The introductory chapter reviews the major arguments of the book, concerning the gap between immigration policy goals and the outcomes of those policies and offers an overview of the dilemmas of immigration control, the unwieldy politics of immigration, the "liberal paradox," and the rise (and decline) of rights-based politics in the nations and countries of immigration. The introduction also provides a summary of the individual chapters and the major findings of the book—a useful overview for teaching purposes. The country studies in this book highlight the difficulties of immigration enforcement in relatively open, liberal, and pluralistic societies. As states and societies became more liberal, open, and democratic with the end of the cold war, immigration increased. The rise of populism and nativism in the western democracies has led to a political backlash against immigration, and the global pandemic has complicated the task of migration governance.
The United States is the world's major destination for international migrants, with 45 million foreign-born residents, making immigrants a seventh of US residents. These immigrants arrived in waves, including the current or fourth wave that began in the 1960s and admits mostly Latin Americans and Asians. Immigration is economically beneficial but can adversely affect certain groups and reshape political and social systems as immigrants and US-born residents adjust to each other. The debate over how to deal with nearly 11 million unauthorized immigrants became especially contentious in recent years, as President Trump threatened to deport them while President Biden encouraged Congress to offer most a path to US citizenship.
Canadian immigration policy emphasizes the admission of relatively large numbers of skilled immigrants, with opportunities for family reunification and refugee asylum, supported by language training and other settlement services, and fast-track citizenship. Aimed primarily at economic development, this policy enjoys popular support and has been maintained by successive Liberal and Conservative governments. The popularity of both immigration and multiculturalism is possible partly for reasons of geography and history, and it has both economic and cultural roots. Recent policy developments include "Express Entry" admission procedures, greater participation of provinces and employers in immigrant selection, efforts to increase immigrant skill utilization in the labor market, and plans to increase numbers, up to one percent of population or more annually. Future success may depend on effectively addressing underlying problems, including declining economic success of recent immigrant cohorts, uncertain compliance with temporary migration regulations, and racism in society.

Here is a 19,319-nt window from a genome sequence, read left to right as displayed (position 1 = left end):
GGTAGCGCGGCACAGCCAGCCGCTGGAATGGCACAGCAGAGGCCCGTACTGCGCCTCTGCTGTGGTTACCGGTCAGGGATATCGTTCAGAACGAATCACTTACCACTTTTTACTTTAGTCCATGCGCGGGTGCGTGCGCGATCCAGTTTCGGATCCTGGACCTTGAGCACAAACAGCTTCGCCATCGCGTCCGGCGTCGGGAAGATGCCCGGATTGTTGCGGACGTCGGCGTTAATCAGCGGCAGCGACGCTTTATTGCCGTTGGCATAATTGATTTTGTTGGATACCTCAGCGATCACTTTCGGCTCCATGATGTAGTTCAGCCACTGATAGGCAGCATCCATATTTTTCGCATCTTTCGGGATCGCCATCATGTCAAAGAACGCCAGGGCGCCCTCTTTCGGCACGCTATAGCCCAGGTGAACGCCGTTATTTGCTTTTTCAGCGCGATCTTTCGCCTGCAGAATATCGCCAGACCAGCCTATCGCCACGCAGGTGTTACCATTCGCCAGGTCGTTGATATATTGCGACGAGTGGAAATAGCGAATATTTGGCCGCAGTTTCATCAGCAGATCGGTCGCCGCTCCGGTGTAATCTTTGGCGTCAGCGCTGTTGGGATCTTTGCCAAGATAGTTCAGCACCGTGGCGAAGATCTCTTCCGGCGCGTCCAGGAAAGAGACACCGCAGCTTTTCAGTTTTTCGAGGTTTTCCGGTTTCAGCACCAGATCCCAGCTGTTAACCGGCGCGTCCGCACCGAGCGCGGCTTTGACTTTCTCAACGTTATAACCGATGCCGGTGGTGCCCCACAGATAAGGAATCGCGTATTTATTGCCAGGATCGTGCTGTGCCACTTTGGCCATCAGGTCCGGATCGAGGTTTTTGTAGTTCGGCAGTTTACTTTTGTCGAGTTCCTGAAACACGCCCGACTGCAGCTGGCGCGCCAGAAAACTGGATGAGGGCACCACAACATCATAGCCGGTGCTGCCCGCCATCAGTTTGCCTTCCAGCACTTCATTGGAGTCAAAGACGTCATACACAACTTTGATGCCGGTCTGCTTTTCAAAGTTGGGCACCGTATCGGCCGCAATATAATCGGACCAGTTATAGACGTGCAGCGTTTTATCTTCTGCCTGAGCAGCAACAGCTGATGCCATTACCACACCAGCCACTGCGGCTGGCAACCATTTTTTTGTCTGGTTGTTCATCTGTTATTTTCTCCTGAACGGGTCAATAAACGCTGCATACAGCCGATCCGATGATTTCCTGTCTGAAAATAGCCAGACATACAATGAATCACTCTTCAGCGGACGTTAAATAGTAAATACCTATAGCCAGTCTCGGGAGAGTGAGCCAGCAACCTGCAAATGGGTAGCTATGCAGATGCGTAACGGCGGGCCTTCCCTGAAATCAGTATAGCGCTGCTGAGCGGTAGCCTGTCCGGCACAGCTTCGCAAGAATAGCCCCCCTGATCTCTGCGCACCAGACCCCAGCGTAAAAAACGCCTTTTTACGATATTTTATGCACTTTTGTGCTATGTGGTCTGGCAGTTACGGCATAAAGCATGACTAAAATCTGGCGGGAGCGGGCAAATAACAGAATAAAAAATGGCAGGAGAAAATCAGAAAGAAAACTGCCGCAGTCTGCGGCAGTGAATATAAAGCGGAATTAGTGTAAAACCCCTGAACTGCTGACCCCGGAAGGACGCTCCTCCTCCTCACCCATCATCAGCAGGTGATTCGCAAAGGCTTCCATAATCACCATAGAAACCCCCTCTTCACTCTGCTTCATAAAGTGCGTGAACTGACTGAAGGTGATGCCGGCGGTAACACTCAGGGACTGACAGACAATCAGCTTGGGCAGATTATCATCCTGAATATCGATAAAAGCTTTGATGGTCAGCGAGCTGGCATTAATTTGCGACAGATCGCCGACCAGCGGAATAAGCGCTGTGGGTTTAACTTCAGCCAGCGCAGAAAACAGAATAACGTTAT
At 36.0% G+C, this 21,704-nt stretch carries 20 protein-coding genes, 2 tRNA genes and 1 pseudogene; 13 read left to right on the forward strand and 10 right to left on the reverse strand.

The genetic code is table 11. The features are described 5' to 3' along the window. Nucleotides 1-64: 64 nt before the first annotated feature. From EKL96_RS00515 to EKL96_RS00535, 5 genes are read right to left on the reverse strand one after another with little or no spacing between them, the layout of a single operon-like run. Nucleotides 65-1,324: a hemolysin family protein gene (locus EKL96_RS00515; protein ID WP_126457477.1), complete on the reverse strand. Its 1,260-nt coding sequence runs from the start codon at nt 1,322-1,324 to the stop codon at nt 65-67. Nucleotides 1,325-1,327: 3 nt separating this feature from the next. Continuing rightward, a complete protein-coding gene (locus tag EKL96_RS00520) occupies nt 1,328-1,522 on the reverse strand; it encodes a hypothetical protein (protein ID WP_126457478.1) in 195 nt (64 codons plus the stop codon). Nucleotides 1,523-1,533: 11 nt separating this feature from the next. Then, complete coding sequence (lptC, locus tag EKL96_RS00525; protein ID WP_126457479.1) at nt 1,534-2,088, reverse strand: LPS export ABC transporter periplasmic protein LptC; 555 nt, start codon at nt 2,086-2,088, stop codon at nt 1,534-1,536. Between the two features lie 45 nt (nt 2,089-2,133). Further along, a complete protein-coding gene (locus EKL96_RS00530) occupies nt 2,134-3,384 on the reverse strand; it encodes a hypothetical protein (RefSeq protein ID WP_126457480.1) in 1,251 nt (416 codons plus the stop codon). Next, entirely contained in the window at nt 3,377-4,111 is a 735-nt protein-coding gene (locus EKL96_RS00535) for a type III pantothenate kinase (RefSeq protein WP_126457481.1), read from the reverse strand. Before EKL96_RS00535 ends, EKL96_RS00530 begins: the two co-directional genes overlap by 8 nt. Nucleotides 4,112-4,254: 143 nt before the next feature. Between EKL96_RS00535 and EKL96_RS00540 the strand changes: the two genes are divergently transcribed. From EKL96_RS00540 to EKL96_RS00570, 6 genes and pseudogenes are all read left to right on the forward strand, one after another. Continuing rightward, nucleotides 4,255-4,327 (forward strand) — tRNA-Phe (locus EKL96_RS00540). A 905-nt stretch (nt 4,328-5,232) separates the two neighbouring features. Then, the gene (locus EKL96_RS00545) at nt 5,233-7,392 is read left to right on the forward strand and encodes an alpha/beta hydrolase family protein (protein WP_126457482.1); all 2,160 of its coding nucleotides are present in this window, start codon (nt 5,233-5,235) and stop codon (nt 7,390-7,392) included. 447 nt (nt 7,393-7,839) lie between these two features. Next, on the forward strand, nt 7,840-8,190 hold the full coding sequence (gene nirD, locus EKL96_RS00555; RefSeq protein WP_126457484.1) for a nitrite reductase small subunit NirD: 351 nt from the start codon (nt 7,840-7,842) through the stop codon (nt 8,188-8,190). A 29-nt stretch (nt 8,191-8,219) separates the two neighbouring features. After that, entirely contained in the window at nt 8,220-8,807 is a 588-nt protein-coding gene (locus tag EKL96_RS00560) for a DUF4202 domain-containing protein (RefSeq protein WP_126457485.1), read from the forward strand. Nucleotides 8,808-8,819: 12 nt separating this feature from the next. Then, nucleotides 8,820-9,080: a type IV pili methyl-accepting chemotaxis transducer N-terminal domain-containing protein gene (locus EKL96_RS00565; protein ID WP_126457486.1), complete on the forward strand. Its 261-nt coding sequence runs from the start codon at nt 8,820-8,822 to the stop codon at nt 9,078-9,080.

This chapter reviews the migration histories of Australia and New Zealand, focusing on the evolution of immigration controls and channels over the course of around two centuries. Australia and New Zealand are both classical countries of immigration, formed by indigenous immigration, transformed by British settler colonization, and dependent immigration for economic and demographic growth. Their migration systems have evolved together. The authors delineate five main periods in this process: The First Great Settler Boom and Bust (1841-1900); Britain's "White Dominions" in the Pacific (1901-1945); the End of Empire and the Push to Populate (1946-1973); Globalization, Diversification, and Multiculturalism (1974-1995); and the Second Great Migration Boom (1995-2020). They argue that both Australia and New Zealand are not only settler societies in the sense that a large portion of their population are immigrants. They are also classical "migration states" in the sense that managing migration is central to the purpose of government.
France has a longer history of immigration than any other country in Western Europe, and French immigration policy has been shaped by demographic forces—the early demographic transition and stagnation of the French population in the 19th century—and by the republican tradition dating from the French Revolution, which is strongly nationalist, universalist, and secular (laïcque). After World War II, France moved quickly to import foreign labor (immigrant workers) to boost economic reconstruction, first from neighboring countries and eventually from former colonies in North and West Africa. With the economic shocks of the 1970s, the French government tried to stop immigration, but immigration continued at historically high levels, fed by family and refugee immigration, and the sources of immigration became more diverse, leading to a large, settled population of Muslim immigrants from former colonies.